Mid-Week Balance: 16 November 2011

This is a bonus edition of MWB–two weeks in one post.  I have been collecting all kinds of good stuff for you while I was writing a bonus post for Veteran’s Day and enjoying the chance to guest host the Mental Health Online Support chat (Twitter hashtag #MHON, Wednesdays at 12:00 pm EST).  It has been true in the past and it’s true this time around, the bonus editions don’t have a theme, except that I thought each of these posts was helpful.  Enjoy the smorgasboard!

From Bodhipaksa at Wildmind’s meditation practice blogs, I found this piece on using lovingkindness meditation practice as a tool to counteract anxiety.  I appreciate that, as usual, this post includes some helpful information about how we process anxiety, and then a step-by-step practice that you can try out.

This piece from Mark at the Committed Parent blog is a nice complement to Bodhipaksa’s article.  Mark is consistently good at exploring current research about brain development and applying it to parenting.  What I appreciated about this article was Mark’s exploration of our inner critic from a neuroscience perspective.

Andrea Owens wrote a guest blog at Medicinal Marzipan that is also about the inner critic.  She takes it one step past the “why” of inner critics and moves into some practical suggestions for how to reduce the power of your inner critic.

Here’s an antidote to the inner critic from Anna Guest-Jolly of Curvy Yoga.  She shares an inspiring list of statements.  You can read them as being about yoga practice, or you can read them as being about your life.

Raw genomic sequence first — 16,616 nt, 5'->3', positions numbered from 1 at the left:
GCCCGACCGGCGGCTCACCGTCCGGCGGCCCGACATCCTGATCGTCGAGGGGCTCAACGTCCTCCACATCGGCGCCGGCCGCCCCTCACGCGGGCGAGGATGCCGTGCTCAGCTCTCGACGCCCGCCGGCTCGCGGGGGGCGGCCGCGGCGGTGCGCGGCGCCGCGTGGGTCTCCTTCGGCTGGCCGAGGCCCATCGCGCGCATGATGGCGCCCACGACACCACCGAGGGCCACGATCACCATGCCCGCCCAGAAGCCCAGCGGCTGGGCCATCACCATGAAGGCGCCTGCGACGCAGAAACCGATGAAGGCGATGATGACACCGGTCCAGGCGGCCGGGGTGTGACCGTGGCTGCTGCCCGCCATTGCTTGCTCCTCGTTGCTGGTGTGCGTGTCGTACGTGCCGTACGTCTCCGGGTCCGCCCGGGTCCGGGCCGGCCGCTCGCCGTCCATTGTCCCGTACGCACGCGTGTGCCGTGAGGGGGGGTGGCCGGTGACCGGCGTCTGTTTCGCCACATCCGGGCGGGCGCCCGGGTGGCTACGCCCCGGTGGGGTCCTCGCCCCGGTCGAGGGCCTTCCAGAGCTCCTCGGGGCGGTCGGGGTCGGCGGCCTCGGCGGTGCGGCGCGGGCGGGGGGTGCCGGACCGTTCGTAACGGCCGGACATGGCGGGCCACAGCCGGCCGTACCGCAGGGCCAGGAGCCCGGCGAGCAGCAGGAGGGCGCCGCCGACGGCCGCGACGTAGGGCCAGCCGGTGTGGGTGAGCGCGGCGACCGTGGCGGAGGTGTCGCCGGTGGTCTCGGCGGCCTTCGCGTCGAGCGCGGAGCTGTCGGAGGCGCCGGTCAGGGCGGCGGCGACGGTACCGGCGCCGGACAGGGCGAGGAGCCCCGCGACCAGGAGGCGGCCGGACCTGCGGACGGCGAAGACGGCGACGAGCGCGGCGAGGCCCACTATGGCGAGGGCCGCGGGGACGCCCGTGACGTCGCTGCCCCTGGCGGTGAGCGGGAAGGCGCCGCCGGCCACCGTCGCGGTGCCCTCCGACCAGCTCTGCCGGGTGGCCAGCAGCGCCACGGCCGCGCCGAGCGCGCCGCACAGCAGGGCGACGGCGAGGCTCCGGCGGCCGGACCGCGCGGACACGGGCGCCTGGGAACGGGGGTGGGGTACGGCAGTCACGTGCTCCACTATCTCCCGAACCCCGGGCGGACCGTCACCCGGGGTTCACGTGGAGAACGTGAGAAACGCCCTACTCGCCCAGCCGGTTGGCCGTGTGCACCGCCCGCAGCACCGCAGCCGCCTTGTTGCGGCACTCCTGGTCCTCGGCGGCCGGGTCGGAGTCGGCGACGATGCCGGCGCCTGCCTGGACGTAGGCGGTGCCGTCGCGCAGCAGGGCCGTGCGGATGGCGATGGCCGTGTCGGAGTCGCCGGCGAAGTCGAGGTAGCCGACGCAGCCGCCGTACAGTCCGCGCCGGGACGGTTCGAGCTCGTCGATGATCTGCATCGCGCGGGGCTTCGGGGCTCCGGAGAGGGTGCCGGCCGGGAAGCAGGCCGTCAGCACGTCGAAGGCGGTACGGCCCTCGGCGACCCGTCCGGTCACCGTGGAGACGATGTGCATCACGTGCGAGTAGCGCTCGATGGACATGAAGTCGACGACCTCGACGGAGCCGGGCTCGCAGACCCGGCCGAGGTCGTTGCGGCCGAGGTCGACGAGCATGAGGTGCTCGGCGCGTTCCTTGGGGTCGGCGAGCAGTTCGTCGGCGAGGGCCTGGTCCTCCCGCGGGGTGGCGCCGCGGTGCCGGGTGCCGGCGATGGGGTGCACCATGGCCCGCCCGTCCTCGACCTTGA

Dr. Ashley Solomon, of Nourishing the Soul, talks about the value of pain in our lives, the difference between pain and suffering, and how we might transform suffering by transforming our perspective.  Oh, and she’s extending an invitation to participate in a blog series too.  Fun stuff!

Rosie Molinary has a beautiful post about planting the seeds of behavior change.  While she is specifically addressing issues of sexism and gender, I think that this perspective is an important one to take with any issue that feels too large for us to take on as individuals.

At the PsychCentral Mindfulness & Psychotherapy blog, Dr. Elisha Goldstein regularly shares some helpful insights.  I particularly appreciated this post inviting us to explore “how long negative feelings last.”  Experimenting with the things that feel most overwhelming to us is a good way to reduce their impact.

I also chose this post from Kendra of Voice in Recovery.  She’s celebrating her fourth year of sobriety, and I respect her passion to share her journey, to speak out, to reduce stigma, and to support health.  I also love the point that she made about how being healthy has become normal to her.  I think that we all need reminders that change can happen.

Marianne Elliott, the Zen Peacekeeper, wrote a post to contribute to the project In Good Company, where those who have struggled with depression and anxiety share their stories to help reduce the isolation that comes along with those experiences.  I love the idea of the project, and Marianne’s story is powerful and touching.

I hope that there was something here that met a need for you this week.  Please feel free to share your favorites.

 

Comments

  1. Carolyn Stone says

    Hi Ann,
    So much to choose from! Thanks for introducing me to The Committed Parent. I like this guy’s approach. You do a real service with these posts. And we all need help with the inner critics.
    Thanks,
    Carolyn

    • Dr. Becker-Schutte says

      Carolyn,

      You put your finger on the reason I keep the Mid-Week balance feature in the blog. I really love to find new resources to energize myself and offer diverse perspectives to my readers. So glad you found something to enjoy.

      Warmly,
      Ann

Leave a Reply

Your email address will not be published. Required fields are marked *

You may use these HTML tags and attributes: <a href="" title=""> <abbr title=""> <acronym title=""> <b> <blockquote cite=""> <cite> <code> <del datetime=""> <em> <i> <q cite=""> <strike> <strong>